Chief rabbis object to female director of rabbinical courts in letter to High Court

The last director, Rabbi Shlomo Daichovsky, stepped down in August 2014.

By
September 1, 2015 20:46
2 minute read.
Council of the Chief Rabbinate

The rabbis of the Council of the Chief Rabbinate. (photo credit: CHIEF RABBINATE)

Sephardi Chief Rabbi Yitzhak Yosef and Ashkenazi Chief Rabbi David Lau have written a letter expressing their opposition to appointing a woman as director of the Rabbinical Courts system, in light of a petition to the High Court of Justice that is examining the issue.

The last director, Rabbi Shlomo Daichovsky, stepped down in August 2014, after which lawyer Batya Kahana- Dror, the director of the Mavoi Satum (Dead End) divorce rights organization, submitted her candidacy for the job.

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The law states, however, that a candidate either be serving or qualified as a rabbinical judge or a municipal chief rabbi. Women are not permitted to take the exams for such positions by the Chief Rabbinate.

Kahana-Dror says she was formally listed as a candidate by the Chief Rabbinate, but her candidacy has never been properly examined and she was not interviewed for the position.

In the interim, Yosef, in his capacity as president of the Rabbinical Courts system, together with Religious Services Minister David Azoulay of Shas used their authority to appoint Rabbi Shimon Yaakobi as temporary director.

Kahana-Dror objected, claiming it gave him an unfair advantage in the appointment process for the permanent director.

The position of the Rabbinical Courts director carries significant administrative power, including the ability to call disciplinary hearings for rabbinical judges believed to not be working in accordance with accepted guidelines.

The director may instruct rabbinical judges to hold a hearing on the implementation of sanctions against a recalcitrant husband or wife who refuses to give their spouse a bill of divorce after being so ordered by a Rabbinical Court.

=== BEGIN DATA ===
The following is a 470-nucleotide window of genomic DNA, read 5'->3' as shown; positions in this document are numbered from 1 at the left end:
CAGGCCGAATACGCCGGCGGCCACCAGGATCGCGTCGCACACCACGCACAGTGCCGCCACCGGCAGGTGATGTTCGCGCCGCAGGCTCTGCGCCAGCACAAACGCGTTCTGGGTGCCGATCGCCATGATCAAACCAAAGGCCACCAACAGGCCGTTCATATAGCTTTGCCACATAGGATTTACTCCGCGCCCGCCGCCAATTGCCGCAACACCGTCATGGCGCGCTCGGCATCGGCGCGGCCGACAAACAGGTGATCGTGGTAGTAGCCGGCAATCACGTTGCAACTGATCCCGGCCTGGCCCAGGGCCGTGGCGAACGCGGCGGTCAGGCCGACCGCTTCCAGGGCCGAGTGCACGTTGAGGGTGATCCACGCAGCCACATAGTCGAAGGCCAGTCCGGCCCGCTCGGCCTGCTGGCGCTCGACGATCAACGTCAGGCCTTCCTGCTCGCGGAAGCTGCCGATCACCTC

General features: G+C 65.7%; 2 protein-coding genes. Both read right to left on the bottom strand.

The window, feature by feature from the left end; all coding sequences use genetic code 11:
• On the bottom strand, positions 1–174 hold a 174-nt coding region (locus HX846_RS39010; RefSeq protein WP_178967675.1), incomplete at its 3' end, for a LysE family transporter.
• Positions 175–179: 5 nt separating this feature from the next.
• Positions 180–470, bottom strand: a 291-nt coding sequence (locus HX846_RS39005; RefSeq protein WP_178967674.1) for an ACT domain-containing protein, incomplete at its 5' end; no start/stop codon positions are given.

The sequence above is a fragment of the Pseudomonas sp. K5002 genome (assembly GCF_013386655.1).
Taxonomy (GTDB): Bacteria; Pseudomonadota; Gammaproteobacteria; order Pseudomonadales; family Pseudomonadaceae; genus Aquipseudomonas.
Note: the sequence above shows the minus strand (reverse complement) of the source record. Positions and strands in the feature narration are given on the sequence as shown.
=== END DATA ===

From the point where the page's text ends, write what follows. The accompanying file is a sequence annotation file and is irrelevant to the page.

Sanctions can include confiscation of a driving license, passport and even imprisonment, but are seldom used by the Rabbinical Courts.

The law as it stands requires a Rabbinical Court to hold a hearing into the implementation of sanctions if 30 days pass after the court instructed the spouse in question to give the bill of divorce, but this does not always occur.

The two chief rabbis wrote, in a letter dated August 27, that the requirements for applicants are to ensure that the director is well versed and knowledgeable of the running of the Rabbinical Courts and of the Jewish laws pertaining to marriage, divorce and Jewish status.

“Only someone who comes from within this system, and understands the aspects of Jewish law it deals with can serve as director of this system,” the chief rabbis wrote, saying that this was why they support the conditions of having qualifications to be a rabbinical judge or municipal chief rabbi as requirements for candidacy.

They did not, however, say explicitly that they are opposed to a women’s candidacy, likely due to the legal ramifications of such a position.

Kahana-Dror said that since the Chief Rabbinate prevents women from taking rabbinical ordination exams women are automatically excluded from the state-paid position of director of the Rabbinical Courts, which Mavoi Satum’s High Court petition claims contravenes the Basic Laws of Human Dignity and Liberty and Freedom of Occupation.

“I have long-term experience with the Rabbinical Courts system, having worked within it for many years, and I am very much aware of what needs to be changed and addressed in order to restore public faith into this system that is so sorely lacking in recent times,” said Kahana- Dror.

The next hearing of the High Court on the issue is set for September 20.


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